By Waliu Adeyeri
A major reason I barely go out in Lagos is the inevitable Lagos traffic. I doubt the traffic was considered in naming the State as a Centre of Excellence.
It was a Monday morning, at exactly 5:10 a.m. I left my apartment on the outskirts of Ikorodu for the popular Ikorodu roundabout – which many call Garage – to catch the early morning bus to Mile 12.
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I took my Cowry Card, I knew using the Bus Rapid Transport (BRT) is the best way to beat the morning Lagos traffic. Ready for the trip. Unaware of what Lagos has for me. Like Wole Soyinka said, I “set forth at dawn.”
It is just 5:10 a.m. My street was still dark and deserted. Well it has always been, even during the day. I got to the junction, after a few minutes walk to the junction, I met two people, dressed to depict they are going to their places of work.
I thought the official time to resume work is 8 a.m. Why leave home around 5am?
Few minutes later, I got a ‘keke napep’ – a tricycle ready to transport me to Ikorodu Garage for N200 (the flat rate) from Elepe.
Did I say my street was deserted? At exactly 5:40 a.m. we were at Ikorodu Garage. The crowd of people walking briskly as though they were already late caught my attention. You may be pushed off balance if you walk slowly at that moment. Remember the Lagos popular saying ‘Eko o gba gbere’ – Lagos does not condone sluggishness.
Road side traders were already at their places of work advertising their wares.
The Hunt for Bus
From different angles of the roundabout, which houses the ancient statue of Oga, the great founder of Ikorodu, voices and megaphone coincide to birth deafening noises.
“Ilorin! Ogbomoso! Ibadan! On lo niyen ooo…
“N200 Ketu, Ojota, Mile 12, Oshodi…
“Eko Eko Eko! Iyana-Oworo! Iyana-Ipaja!”
First, I headed for the BRT Terminal. I was greeted by a crowd of early morning workers and traders. When did they leave their houses for the terminal? I wondered.
Speaking with one of the waiting persons, she said, she left her house around 4 a.m. to get the early morning bus but turned out to meet other people waiting for the few buses available.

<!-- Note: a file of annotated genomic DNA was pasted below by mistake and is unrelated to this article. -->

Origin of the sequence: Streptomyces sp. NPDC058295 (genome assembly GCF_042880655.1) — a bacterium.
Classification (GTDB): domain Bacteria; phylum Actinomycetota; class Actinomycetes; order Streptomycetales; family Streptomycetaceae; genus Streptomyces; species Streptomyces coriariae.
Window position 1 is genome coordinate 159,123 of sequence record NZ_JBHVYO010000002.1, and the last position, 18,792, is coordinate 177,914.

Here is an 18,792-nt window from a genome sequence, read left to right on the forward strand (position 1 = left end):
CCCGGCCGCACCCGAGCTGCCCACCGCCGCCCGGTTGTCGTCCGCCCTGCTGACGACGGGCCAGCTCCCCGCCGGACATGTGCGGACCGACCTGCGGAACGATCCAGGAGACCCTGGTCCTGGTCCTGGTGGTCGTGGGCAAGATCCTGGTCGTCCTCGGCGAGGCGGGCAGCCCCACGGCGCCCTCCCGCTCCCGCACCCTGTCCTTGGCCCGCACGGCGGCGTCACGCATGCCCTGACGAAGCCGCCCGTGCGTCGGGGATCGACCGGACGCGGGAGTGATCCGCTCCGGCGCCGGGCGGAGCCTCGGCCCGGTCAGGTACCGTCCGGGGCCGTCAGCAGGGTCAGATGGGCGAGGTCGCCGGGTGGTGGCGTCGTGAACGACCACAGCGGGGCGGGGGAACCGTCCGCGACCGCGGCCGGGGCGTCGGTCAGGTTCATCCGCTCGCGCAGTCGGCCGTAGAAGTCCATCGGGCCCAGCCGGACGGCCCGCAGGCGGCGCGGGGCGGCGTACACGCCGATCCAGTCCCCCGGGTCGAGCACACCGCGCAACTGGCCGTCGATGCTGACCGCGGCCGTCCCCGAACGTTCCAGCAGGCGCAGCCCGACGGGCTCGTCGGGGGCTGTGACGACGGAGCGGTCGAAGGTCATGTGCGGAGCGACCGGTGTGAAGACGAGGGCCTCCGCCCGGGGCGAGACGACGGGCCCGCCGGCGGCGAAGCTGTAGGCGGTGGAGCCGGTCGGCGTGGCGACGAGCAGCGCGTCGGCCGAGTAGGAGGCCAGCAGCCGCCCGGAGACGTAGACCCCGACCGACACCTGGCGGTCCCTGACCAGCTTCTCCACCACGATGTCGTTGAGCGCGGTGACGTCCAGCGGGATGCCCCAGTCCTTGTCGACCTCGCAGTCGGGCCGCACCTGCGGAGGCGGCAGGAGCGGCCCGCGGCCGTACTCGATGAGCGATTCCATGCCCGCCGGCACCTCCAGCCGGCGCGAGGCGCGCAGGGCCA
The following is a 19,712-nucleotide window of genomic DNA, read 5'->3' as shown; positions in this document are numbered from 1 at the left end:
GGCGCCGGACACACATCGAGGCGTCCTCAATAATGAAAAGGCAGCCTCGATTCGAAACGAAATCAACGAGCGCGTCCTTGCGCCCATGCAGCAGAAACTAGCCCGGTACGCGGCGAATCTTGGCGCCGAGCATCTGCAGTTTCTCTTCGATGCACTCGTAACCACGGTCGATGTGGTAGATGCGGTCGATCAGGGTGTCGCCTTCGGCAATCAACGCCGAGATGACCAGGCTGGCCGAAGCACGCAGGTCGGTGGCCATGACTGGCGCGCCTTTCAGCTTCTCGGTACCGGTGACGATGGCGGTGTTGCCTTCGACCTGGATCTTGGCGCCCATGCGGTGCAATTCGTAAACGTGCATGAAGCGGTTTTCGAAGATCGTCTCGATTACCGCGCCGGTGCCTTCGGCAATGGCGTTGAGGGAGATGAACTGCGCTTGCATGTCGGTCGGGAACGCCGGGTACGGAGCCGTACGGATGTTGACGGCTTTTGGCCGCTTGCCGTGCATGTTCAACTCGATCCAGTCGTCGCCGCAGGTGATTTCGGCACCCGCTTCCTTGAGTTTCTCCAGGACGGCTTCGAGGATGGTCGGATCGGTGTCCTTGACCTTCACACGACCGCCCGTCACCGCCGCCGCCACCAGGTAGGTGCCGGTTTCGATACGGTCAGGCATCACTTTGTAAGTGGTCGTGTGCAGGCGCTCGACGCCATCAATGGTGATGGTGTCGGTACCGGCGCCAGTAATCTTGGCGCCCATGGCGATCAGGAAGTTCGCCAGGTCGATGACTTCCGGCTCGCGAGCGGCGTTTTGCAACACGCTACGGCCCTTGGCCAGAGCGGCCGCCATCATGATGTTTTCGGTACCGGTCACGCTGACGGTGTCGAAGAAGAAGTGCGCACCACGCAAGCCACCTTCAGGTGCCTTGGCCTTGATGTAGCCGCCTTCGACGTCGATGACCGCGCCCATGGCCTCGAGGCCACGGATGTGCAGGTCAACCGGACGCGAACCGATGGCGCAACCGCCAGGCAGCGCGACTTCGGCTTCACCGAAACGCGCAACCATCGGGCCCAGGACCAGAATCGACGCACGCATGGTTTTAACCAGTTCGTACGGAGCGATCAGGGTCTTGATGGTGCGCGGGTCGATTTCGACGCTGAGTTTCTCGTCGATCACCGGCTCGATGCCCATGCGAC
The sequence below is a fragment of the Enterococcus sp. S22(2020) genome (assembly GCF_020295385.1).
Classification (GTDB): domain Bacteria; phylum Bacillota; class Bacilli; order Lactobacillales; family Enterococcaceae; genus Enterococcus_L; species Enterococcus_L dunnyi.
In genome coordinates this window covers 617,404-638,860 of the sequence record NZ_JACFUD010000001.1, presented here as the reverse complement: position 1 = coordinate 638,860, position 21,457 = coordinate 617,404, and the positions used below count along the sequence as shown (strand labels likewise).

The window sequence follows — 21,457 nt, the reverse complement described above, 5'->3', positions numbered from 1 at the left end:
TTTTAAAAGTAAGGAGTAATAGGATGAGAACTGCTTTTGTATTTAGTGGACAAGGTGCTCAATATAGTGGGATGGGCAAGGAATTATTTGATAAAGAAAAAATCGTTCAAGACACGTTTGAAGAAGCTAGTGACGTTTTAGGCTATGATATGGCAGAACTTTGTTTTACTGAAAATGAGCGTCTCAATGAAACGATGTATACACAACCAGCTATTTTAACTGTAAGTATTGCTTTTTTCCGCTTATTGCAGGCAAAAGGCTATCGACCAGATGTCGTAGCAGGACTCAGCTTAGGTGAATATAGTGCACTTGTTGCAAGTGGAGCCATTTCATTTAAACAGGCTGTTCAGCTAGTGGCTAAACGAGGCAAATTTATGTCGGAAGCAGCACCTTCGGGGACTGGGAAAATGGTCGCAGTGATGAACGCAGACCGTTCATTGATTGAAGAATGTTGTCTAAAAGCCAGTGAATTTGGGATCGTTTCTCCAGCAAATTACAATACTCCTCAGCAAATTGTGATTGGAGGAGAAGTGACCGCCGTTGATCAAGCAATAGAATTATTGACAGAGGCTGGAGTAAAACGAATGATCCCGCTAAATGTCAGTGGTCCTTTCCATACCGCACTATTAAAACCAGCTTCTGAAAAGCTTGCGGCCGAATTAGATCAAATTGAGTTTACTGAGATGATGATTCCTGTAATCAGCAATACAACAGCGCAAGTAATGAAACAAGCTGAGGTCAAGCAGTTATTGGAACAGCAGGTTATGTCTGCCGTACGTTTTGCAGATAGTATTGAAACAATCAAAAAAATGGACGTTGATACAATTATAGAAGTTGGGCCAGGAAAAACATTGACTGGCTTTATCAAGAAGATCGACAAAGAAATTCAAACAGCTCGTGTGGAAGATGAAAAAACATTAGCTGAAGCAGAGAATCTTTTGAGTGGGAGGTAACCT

Some Lagosians prefer to wait in the queue just to beat the envisaged traffic. Maybe I should have waited also. But fortunately and unfortunately I fell for the weed-rhythmic coated voice of one of the bus conductors calling passengers into a yellow 18-passenger bus popularly called ‘danfo.’
My Journey through Danfo
My journey through the commercial bus, danfo, was no different from a military expedition. Talk about the inconvenience, and the height of all, the traffic.
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The bus moved at exactly 5:40 a.m. half occupied. The smooth going trip was severed by the traffic. Buses began to move ‘bumper to bumper’, the ‘clever’ drivers were already on the BRT lane or facing oncoming vehicles. JUST TO BEAT LAGOS TRAFFIC
Just To Beat the Traffic
Recall I said, Eko o gba gbere. It is just a fact about many Lagosians. They don’t take chances when it comes to traffic related issues. They are ready to beat the traffic at all cost even if it would be at the detriment of others.
Already, passengers were already murmuring and advising the driver to join other ‘clever’ drivers, flouting the rules because everyone is in haste.
Everyone is in Haste
There were about three JAMB candidates on the bus who were heading for their centre at Agric. Some traders were also on the bus heading for their stalls.
Some took the opportunity to take a nap, while our bus driver made a turn at the U-turn point around Aruna to face the one way.
No sooner had we moved than we were intercepted by a Police officer in the company of about 3 officers of the Lagos State Traffic Management Authority (LASTMA). One was identified for his strictness. If my brain didn’t fail me, he was called ‘Ibro.’
He opened the driver’s side door, ordered the driver to get down authoritatively. To my surprise, the driver made a sharp and fast reverse, which forced Ibro to leave the door.
We reversed to where we made the turn and rejoined the ‘unintelligent’ drivers. I asked the driver why he had to make the dangerous reverse, he said:
“If I was arrested I would be fined N5,000 – N10,000. I won’t be able to work for the day because I would be released around 12 noon or 4 p.m.”
BRT buses were also stuck in the traffic as impatient motorists and motorcyclists plied their lane.
After about 1 hour of ‘bumper to bumper’ vehicular movement, we made it to Agric. Nothing other than danfo drivers picking passengers on the road, touts collecting tolls, Security personnel and LASTMA officers struggling to direct traffic on the road.
We didn’t face any traffic till we got to Asolo where we faced another ‘sun kere, fa kere’ – traffic jam.
After the short congestion, I arrived at my destination, Mile 12 at exactly 7:10 a.m., stressed out on a Monday morning.
Guess what, I must not allow that to affect my day. 4:00 p.m. is another time to face another traffic.